History Past Events - Medicinal and Edible Plants Walk

Medicinal and Edible Plants Walk - Saturday 21st July 2012

photo of Celia Cox at work

Celia passing on her knowledge

Updated: 25th July 2012

The audience at the Medicinal and Edible Plants walk and talk in St.James' Park were amazed by the depth of knowledge of Celia Cox, MSc(Botany) BVetMed.Cert VR, who shared medicinal and edible plant use facts and folklore from Greek Mythology through to Tudor salads and current day uses.

Celia's visit to St.James' Park was organised by the FoSJP History Research Project and the Tudor Revels Project.

Our wildflower area on the Winchester Road bank of the Park, planted through a BBC Breathing Places grant in 2008 and renovated in Spring 2012 by the FoSJP Gardening Team, provides fabulous examples of wildflowers that were available to locals of old. Celia showed us which plants were used for medicine and which for food.

Photographs of the walk and talk are shown below, followed by a short guide sharing just some of what we learned.

All photos by Michaela Lawler‑Levene

See our Wildflower Guide page to learn more about the wildflowers in St.James' Park and how they're growing.

A Short Guide to some Medicinal and Edible Plants

Updated: 26th July 2012

Here are just a few selections of plant lore that Celia shared with us.

Wild Carrot - also known as Queen Anne's Lace

Wild Carrot is identified by its white lace‑like flowers, which on some have a pink spot.

It is also known as "Queen Anne's Lace" and the pink spot is said to be where Queen Anne pricked herself sewing. Some of the newly emerging flowers can also be slightly pink. Another identifying feature is the ruffle of leaves underneath the flower.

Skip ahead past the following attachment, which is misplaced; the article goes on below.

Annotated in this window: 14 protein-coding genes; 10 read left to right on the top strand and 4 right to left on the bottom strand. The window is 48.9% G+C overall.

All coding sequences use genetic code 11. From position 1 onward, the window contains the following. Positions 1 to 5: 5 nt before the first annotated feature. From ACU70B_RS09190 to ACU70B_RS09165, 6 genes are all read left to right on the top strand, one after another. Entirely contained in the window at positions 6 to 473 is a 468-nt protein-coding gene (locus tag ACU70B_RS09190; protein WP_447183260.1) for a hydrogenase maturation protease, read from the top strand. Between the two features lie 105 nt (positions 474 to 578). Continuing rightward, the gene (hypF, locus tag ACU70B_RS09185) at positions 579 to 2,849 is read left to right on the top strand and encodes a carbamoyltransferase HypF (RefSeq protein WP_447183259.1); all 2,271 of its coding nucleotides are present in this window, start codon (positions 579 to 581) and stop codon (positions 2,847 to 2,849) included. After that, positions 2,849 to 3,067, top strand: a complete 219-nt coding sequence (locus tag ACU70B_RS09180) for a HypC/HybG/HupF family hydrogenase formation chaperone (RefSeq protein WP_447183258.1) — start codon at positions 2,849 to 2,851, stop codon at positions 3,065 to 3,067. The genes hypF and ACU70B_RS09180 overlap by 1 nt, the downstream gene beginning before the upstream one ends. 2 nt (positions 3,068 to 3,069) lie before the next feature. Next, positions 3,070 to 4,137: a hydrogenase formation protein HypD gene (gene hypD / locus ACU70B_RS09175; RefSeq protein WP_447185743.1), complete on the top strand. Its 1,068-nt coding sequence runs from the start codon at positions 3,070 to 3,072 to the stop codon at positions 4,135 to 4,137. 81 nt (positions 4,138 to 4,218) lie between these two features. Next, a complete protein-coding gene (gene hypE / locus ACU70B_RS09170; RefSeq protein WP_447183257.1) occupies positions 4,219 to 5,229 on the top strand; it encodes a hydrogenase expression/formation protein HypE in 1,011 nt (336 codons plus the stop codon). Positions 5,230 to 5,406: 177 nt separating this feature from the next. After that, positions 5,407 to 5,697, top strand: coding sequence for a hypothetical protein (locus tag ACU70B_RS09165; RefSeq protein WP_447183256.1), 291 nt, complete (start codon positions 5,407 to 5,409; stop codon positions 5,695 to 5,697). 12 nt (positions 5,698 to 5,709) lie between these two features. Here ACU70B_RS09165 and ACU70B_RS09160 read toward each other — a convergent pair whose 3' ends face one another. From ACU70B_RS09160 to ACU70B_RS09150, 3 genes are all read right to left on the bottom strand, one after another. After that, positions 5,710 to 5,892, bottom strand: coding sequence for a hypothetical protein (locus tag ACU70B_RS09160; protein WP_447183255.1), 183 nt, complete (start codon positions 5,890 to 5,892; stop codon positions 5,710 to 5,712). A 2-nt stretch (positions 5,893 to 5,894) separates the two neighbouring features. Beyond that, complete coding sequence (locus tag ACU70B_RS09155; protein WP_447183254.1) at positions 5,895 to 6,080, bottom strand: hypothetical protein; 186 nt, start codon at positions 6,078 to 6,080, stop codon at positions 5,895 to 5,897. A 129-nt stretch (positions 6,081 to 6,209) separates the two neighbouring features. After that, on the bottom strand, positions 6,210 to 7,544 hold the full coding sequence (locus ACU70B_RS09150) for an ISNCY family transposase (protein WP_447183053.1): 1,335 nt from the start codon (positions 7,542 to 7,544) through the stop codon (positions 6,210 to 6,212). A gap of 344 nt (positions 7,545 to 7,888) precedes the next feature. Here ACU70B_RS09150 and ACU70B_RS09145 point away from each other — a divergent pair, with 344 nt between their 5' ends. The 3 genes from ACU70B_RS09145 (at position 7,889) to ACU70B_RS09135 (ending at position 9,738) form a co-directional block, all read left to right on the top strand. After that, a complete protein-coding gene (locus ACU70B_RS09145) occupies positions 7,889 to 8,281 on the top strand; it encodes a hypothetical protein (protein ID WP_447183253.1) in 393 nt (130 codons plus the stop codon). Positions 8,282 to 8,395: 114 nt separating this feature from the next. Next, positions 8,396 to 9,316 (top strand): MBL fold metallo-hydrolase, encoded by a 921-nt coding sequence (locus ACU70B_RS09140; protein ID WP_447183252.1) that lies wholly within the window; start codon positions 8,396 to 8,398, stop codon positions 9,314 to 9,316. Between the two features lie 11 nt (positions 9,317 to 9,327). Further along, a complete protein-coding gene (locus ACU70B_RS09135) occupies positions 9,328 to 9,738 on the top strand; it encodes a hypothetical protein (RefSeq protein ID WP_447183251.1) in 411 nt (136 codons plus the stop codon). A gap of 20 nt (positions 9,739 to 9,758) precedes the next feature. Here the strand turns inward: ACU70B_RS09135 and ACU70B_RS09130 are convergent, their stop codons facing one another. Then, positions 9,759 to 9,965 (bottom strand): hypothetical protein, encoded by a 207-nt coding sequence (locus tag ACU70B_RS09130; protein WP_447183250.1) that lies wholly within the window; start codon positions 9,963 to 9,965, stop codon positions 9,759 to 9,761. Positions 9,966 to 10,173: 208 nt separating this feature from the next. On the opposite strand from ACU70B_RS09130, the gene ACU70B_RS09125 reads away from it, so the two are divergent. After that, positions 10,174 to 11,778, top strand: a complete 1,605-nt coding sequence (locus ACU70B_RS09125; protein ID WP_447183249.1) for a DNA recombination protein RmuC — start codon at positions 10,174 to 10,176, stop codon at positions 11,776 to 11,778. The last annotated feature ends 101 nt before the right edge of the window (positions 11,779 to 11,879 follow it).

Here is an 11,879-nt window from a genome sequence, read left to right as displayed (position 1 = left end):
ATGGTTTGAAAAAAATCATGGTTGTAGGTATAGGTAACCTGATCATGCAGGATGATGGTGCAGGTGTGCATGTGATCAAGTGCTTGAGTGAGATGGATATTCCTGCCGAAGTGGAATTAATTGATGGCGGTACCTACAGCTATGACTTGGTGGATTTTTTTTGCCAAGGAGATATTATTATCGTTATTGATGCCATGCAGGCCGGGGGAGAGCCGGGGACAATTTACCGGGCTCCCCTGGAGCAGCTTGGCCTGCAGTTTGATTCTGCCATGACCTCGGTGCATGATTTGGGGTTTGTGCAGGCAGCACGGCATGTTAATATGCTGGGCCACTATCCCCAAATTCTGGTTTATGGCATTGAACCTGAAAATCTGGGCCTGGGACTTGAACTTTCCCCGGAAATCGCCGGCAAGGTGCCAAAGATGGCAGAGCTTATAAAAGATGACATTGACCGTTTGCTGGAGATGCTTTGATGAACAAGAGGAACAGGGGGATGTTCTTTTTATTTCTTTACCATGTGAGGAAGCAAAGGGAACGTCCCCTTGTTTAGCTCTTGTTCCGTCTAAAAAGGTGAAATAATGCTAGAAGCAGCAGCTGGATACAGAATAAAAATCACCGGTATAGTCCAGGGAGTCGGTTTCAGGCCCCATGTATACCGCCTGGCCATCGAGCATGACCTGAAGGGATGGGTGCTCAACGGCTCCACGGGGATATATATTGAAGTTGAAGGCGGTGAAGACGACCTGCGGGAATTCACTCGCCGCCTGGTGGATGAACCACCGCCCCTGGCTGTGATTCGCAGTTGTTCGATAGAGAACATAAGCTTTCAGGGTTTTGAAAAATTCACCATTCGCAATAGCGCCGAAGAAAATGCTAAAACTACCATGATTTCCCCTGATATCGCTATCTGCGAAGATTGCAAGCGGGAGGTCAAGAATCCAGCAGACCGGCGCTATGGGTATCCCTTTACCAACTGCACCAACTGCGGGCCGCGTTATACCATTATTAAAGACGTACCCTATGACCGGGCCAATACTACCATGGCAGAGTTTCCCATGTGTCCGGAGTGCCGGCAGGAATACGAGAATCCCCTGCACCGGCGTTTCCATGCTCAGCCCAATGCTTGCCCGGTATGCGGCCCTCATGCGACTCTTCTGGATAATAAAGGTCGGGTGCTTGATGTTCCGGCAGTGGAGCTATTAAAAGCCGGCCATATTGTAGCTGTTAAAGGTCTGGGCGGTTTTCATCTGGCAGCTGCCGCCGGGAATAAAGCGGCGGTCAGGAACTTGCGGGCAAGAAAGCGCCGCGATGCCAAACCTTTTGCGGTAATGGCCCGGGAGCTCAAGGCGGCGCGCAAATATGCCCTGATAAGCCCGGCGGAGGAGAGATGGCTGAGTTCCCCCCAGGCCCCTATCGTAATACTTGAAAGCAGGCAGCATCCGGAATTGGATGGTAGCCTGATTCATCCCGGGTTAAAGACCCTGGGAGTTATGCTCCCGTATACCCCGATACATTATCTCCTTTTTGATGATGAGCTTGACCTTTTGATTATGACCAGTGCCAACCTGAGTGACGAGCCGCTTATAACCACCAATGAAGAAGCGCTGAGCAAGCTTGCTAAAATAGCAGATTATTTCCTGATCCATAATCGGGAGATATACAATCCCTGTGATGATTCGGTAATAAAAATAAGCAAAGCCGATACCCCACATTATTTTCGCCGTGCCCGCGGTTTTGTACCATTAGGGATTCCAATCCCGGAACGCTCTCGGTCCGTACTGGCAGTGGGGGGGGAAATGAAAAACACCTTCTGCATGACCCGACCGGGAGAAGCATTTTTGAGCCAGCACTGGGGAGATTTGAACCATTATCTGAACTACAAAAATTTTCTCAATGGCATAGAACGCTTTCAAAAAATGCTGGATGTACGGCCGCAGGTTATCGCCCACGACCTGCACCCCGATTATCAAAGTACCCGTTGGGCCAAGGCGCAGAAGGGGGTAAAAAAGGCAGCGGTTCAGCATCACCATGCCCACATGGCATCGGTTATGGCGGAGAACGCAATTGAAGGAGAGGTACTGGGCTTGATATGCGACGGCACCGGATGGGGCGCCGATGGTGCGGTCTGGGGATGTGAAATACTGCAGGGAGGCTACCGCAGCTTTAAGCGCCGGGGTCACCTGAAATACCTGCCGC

Although parts of the plant are edible, it is not lawful to dig up this plant without the permission of the land owners.

photo of Wild Carrot photo of Wild Carrot
photo of Wild Carrot


The stinging parts of nettles are on the stems and veins on the back of the leaves.

Nettles have many uses, both medicinally, with anti‑inflammatory properties, and as a dye and conditioner. They are edible in soups, or as an alternative to spinach.

photo of Nettle photo of Nettle
Click here for Mary South's article about Nettles
Reproduced by kind permission of Mary South; first published in the Friends of Southampton Old Cemetery May 2008 newsletter.

Lime - also known as Linden

The wood of the lime tree is popular for wood carving.

The flowers are used in a tea, and are known for having relaxation effects.

photo of Lime photo of Lime

Find out more about Celia's work on her website wildplantdiscovery.weebly.com

Be warned - Celia's talk came with a health warning, and neither she nor FoSJP can accept any liability for people trying plants. If you are not experienced, do not try this at home!

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